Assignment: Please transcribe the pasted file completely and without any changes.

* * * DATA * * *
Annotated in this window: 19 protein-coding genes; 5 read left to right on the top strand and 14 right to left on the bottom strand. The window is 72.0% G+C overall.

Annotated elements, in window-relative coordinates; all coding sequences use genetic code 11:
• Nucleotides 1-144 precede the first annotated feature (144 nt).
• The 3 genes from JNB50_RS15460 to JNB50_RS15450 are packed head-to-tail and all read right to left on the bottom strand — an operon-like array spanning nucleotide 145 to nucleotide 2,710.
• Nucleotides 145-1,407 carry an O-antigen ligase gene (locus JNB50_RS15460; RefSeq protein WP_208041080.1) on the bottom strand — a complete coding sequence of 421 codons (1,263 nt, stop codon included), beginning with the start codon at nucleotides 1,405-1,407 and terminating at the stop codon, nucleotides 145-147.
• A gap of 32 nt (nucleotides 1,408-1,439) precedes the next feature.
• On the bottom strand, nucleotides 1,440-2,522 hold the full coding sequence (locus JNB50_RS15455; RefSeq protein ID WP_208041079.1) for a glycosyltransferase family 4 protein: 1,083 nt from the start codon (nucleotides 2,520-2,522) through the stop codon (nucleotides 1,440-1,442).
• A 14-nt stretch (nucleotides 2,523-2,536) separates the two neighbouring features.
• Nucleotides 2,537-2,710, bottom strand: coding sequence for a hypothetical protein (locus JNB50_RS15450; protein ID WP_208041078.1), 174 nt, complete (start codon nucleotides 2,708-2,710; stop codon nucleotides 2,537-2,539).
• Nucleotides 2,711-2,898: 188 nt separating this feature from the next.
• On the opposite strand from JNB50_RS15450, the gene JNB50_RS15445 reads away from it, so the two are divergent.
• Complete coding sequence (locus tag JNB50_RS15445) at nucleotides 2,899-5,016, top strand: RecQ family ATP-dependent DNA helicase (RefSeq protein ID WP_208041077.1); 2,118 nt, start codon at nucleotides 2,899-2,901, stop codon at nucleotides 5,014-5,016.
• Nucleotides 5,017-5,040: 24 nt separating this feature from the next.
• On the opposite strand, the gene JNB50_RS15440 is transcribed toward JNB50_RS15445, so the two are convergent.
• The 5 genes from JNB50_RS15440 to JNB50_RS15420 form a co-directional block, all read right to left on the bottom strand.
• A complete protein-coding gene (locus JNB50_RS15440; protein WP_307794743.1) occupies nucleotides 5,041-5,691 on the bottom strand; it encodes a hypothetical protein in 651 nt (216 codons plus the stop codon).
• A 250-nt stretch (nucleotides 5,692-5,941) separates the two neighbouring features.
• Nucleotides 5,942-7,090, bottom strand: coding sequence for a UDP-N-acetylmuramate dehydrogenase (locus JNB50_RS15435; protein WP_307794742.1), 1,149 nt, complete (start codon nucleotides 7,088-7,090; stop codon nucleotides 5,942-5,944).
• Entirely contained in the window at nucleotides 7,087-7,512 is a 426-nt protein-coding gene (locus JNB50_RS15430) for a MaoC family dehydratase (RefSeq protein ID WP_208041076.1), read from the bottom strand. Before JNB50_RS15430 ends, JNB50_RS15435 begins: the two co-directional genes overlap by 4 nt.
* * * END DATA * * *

Annotated in this window: 19 protein-coding genes; 5 read left to right on the top strand and 14 right to left on the bottom strand. The window is 72.0% G+C overall.

Annotated elements, in window-relative coordinates; all coding sequences use genetic code 11:
• Nucleotides 1-144 precede the first annotated feature (144 nt).
• The 3 genes from JNB50_RS15460 to JNB50_RS15450 are packed head-to-tail and all read right to left on the bottom strand — an operon-like array spanning nucleotide 145 to nucleotide 2,710.
• Nucleotides 145-1,407 carry an O-antigen ligase gene (locus JNB50_RS15460; RefSeq protein WP_208041080.1) on the bottom strand — a complete coding sequence of 421 codons (1,263 nt, stop codon included), beginning with the start codon at nucleotides 1,405-1,407 and terminating at the stop codon, nucleotides 145-147.
• A gap of 32 nt (nucleotides 1,408-1,439) precedes the next feature.
• On the bottom strand, nucleotides 1,440-2,522 hold the full coding sequence (locus JNB50_RS15455; RefSeq protein ID WP_208041079.1) for a glycosyltransferase family 4 protein: 1,083 nt from the start codon (nucleotides 2,520-2,522) through the stop codon (nucleotides 1,440-1,442).
• A 14-nt stretch (nucleotides 2,523-2,536) separates the two neighbouring features.
• Nucleotides 2,537-2,710, bottom strand: coding sequence for a hypothetical protein (locus JNB50_RS15450; protein ID WP_208041078.1), 174 nt, complete (start codon nucleotides 2,708-2,710; stop codon nucleotides 2,537-2,539).
• Nucleotides 2,711-2,898: 188 nt separating this feature from the next.
• On the opposite strand from JNB50_RS15450, the gene JNB50_RS15445 reads away from it, so the two are divergent.
• Complete coding sequence (locus tag JNB50_RS15445) at nucleotides 2,899-5,016, top strand: RecQ family ATP-dependent DNA helicase (RefSeq protein ID WP_208041077.1); 2,118 nt, start codon at nucleotides 2,899-2,901, stop codon at nucleotides 5,014-5,016.
• Nucleotides 5,017-5,040: 24 nt separating this feature from the next.
• On the opposite strand, the gene JNB50_RS15440 is transcribed toward JNB50_RS15445, so the two are convergent.
• The 5 genes from JNB50_RS15440 to JNB50_RS15420 form a co-directional block, all read right to left on the bottom strand.
• A complete protein-coding gene (locus JNB50_RS15440; protein WP_307794743.1) occupies nucleotides 5,041-5,691 on the bottom strand; it encodes a hypothetical protein in 651 nt (216 codons plus the stop codon).
• A 250-nt stretch (nucleotides 5,692-5,941) separates the two neighbouring features.
• Nucleotides 5,942-7,090, bottom strand: coding sequence for a UDP-N-acetylmuramate dehydrogenase (locus JNB50_RS15435; protein WP_307794742.1), 1,149 nt, complete (start codon nucleotides 7,088-7,090; stop codon nucleotides 5,942-5,944).
• Entirely contained in the window at nucleotides 7,087-7,512 is a 426-nt protein-coding gene (locus JNB50_RS15430) for a MaoC family dehydratase (RefSeq protein ID WP_208041076.1), read from the bottom strand. Before JNB50_RS15430 ends, JNB50_RS15435 begins: the two co-directional genes overlap by 4 nt.